This paper estimates interfuel substitution elasticities in selected devel�oping and industrialized economies at the sector level. In doing so, it employs state-of-the-art techniques in microeconometrics, particularly the locally .exible normalized quadratic functional form, and provides evidence consistent with neo�classical microeconomic theory. The results indicate that the interfuel substitution elasticities are consistently below unity, revealing the limited ability to substitute between major energy commodities (i.e., coal, oil, gas, and electricity). We .nd that on average, industrial and residential sectors tend to exhibit higher potential for substitution between energy inputs as compared to the electricity generation and transportation sectors in all countries, with the United States being the only exception. In addition, we .nd that developed countries demonstrate higher po�tential for interfuel substitution in their industrial and transportation sectors as compared to the developing economies. The implication is that interfuel substi�tution depends on the structure of the economy, not the level of economic devel�opment. Moreover, higher changes in relative prices are needed than what we have already experienced to induce switching toward a lower carbon economy.



Long-run Cost Functions for Electricity Transmission

Juan Rosellón, Ingo Vogelsang, and Hannes Weigt

Year: 2012
Volume: Volume 33
Number: Number 1
DOI: 10.5547/ISSN0195-6574-EJ-Vol33-No1-5
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Abstract:
Electricity transmission has become the pivotal industry segment for electricity restructuring. Yet, little is known about the shape of transmission cost functions. Reasons for this can be a lack of consensus about the definition of transmission output and the complexitity of the relationship between optimal grid expansion and output expansion. Knowledge of transmission cost functions could help firms (Transcos) and regulators plan transmission expansion and could help design regulatory incentive mechanisms. We explore transmission cost functions when the transmission output is defined as point-to-point transactions or financial transmission right (FTR) obligations and particularly explore expansion under loop-flows. We test the behavior of FTR-based cost functions for distinct network topologies and find evidence that cost functions defined as FTR outputs are piece-wise differentiable and that they contain sections with negative marginal costs. Simulations, however, illustrate that such unusual properties do not stand in the way of applying price-cap incentive mechanisms to real-world transmission expansion. Key words: Electricity transmission, Cost function, Incentive regulation, Merchant investment, Congestion management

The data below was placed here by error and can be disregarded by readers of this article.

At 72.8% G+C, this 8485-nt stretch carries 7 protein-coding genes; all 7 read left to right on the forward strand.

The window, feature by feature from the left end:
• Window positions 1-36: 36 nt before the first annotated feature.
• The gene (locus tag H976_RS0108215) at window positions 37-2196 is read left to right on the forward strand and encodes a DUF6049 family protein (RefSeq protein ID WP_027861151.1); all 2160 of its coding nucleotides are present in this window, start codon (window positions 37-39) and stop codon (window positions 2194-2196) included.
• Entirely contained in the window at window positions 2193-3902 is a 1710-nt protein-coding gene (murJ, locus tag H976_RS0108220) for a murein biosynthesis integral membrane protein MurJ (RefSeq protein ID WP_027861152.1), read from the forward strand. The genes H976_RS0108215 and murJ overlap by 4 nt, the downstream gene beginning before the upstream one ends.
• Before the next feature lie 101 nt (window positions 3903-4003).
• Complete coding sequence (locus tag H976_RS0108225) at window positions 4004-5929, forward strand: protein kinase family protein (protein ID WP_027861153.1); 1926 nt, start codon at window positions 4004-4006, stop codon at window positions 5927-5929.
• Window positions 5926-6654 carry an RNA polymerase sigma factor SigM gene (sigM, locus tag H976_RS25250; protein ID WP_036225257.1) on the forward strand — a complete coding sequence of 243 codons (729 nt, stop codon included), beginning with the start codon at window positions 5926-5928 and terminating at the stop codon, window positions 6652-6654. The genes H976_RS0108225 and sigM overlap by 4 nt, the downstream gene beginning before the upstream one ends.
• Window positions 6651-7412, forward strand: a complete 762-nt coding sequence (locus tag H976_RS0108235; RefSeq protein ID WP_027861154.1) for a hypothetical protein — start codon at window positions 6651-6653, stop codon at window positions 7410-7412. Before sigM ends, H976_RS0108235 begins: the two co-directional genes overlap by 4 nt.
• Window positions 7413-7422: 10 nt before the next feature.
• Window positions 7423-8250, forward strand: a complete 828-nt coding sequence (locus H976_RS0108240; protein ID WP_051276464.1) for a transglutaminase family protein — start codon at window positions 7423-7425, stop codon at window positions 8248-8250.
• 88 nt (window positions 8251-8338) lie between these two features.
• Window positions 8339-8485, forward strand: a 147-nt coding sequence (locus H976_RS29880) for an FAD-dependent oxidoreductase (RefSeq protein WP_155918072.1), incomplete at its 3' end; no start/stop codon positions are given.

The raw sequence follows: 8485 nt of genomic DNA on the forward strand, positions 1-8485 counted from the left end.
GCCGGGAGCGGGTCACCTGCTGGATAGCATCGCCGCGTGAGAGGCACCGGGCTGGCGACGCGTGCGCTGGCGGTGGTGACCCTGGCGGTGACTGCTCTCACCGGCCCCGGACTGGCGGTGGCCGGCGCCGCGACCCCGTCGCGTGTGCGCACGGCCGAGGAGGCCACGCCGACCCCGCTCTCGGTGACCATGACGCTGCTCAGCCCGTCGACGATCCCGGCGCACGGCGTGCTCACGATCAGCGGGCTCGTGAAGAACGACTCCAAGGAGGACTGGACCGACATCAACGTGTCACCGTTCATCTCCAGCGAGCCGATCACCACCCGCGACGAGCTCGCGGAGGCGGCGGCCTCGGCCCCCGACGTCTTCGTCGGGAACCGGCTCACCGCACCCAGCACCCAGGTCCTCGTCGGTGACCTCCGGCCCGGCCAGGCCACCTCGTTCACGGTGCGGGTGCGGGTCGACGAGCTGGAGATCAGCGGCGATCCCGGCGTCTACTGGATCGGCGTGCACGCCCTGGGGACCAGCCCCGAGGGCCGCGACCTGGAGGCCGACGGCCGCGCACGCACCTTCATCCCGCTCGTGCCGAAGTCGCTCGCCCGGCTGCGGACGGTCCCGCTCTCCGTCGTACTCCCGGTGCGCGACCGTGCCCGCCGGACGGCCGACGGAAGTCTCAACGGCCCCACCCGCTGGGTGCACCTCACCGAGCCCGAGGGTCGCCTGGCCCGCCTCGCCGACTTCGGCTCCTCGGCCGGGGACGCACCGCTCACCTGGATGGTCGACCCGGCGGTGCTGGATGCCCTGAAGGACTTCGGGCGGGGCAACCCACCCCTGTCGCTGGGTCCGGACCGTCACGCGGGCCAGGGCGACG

Sectoral Interfuel Substitution in Canada: An Application of NQ Flexible Functional Forms

Ali Jadidzadeh and Apostolos Serletis

Year: 2016
Volume: Volume 37
Number: Number 2
DOI: 10.5547/01956574.37.2.ajad
View Abstract

Abstract:
This paper focuses on the aggregate demand for electricity, natural gas, and light fuel oil in Canada as a whole and six of its provinces - Quebec, Ontario, Manitoba, Saskatchewan, Alberta, and British Columbia - in the residential, commercial, and industrial sectors. We employ the locally flexible normalized quadratic (NQ) expenditure function (in the case of the residential sector) and the NQ cost function (in the case of the commercial and industrial sectors), treat the curvature property as a maintained hypothesis, and provide evidence consistent with neoclassical microeconomic theory. We find that the Morishima interfuel elasticities of substitution are in general positive and statistically significant. Our results indicate limited substitutability between electricity and natural gas, but strong substitutability between light fuel oil and each of electricity and natural gas in most cases.